Finally, we have found that rarest of species – a student who wants to actually do something for university democracy – and suddenly there are problems. Norwegian Viktor Blichfeldt (International Studies) has a seat on the university council for the Democratic Students Party. He does not speak any Dutch, or at least, not at a level at which he can participate in university decisions.
At this university, Dutch is the official language. It’s not just university rules, it’s also laid down in the laws on education, so Dutch is spoken at the university council meetings; Blichfeldt is assisted by a “language buddy” (an interpreter, but cheaper).
The snag is that the council has to discuss documents – policy papers, reports, and so on – but the papers are in Dutch. So, Blichfeldt still can’t do his work for the council properly. The university, however, does not want to have all that paperwork translated into English or Norwegian, just for one student.
And if this was just about Blichfeldt, the solution would be easy. Why not give him a crash course in Dutch as a reward for his hard work and compensate him for any delay in his degree programme. Get a PhD position ready for him too – after all, we really don’t want to lose anyone mad enough to become a member of the university council and to learn to fluent Dutch.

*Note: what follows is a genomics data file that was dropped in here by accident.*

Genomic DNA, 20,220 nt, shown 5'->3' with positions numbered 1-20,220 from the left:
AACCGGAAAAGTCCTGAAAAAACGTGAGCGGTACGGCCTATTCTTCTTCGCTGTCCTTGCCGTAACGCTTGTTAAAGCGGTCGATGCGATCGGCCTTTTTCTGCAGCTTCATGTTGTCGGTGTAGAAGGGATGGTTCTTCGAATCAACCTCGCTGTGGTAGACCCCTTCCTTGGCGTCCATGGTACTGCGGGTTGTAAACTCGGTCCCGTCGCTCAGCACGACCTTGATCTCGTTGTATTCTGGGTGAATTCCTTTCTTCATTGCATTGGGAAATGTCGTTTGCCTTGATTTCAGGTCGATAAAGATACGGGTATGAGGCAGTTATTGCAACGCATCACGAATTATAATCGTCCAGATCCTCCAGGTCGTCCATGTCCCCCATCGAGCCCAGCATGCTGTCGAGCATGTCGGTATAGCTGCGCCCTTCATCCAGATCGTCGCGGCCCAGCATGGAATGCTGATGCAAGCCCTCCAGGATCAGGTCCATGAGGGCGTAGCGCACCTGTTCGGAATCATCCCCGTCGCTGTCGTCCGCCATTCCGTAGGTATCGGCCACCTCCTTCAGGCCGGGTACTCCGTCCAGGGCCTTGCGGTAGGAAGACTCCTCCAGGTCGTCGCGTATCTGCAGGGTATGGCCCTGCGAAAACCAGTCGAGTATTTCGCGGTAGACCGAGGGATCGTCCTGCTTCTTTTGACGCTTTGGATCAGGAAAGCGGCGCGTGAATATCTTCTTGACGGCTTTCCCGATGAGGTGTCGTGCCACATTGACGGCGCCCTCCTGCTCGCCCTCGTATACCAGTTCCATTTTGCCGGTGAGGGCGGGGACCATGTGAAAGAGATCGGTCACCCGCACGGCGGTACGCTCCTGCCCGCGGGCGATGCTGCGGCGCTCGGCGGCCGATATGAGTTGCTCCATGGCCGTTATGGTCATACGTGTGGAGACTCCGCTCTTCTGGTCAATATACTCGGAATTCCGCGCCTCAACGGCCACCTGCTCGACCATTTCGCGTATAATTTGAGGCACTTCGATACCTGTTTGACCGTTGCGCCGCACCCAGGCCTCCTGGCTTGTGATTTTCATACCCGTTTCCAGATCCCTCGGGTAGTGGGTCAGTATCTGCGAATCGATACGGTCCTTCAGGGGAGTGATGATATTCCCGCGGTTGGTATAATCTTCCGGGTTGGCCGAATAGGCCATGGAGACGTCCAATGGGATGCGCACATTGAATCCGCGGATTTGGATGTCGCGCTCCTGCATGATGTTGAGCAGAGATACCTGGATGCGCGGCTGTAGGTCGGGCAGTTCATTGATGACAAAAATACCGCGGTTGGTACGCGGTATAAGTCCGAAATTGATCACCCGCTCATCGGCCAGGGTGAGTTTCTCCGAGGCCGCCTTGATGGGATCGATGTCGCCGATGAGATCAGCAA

But it’s not just about him.
In the past few years, the university has invested a lot of time and money in its internationalisation programme. The English-language bachelor programmes are overflowing, and about a third of the master’s degree students here are not Dutch. It’s generated millions for Leiden. Dutch might be the official language of the administrative division of the university, but in many research groups, the main language is English because the staff come here from all over the globe.
And if those people want to exercise their right to be consulted on university decisions – a right that is laid down in the laws on education, after all – it suddenly seems like too much trouble. Suddenly, translations are too expensive.
Which is odd. It was no problem to translate information brochures for students. English-speaking students were sent to fairs all over the world to persuade school leavers to come to Leiden. The university website is available in two languages, job vacancies are translated into English, whole programmes, in fact, even though lecturers have complained about the amount of trouble it produces. Adapting the range of food in the canteens to an international cuisine has seemingly proved too complicated, but the little notices parked alongside the mind-numbingly boring Dutch sandwiches have been translated into English, including snacks in the canteen (“crispy minced chicken hot dog”).
In other words: if internationals bring money or labour, translations are no trouble at all. So, that makes it a bit harder to believe that translating documents is a problem at other times. The politicians want more internationalisation and they want Dutch to remain the main language, leaving the universities to sort it out. You better stand, there’s no turning back.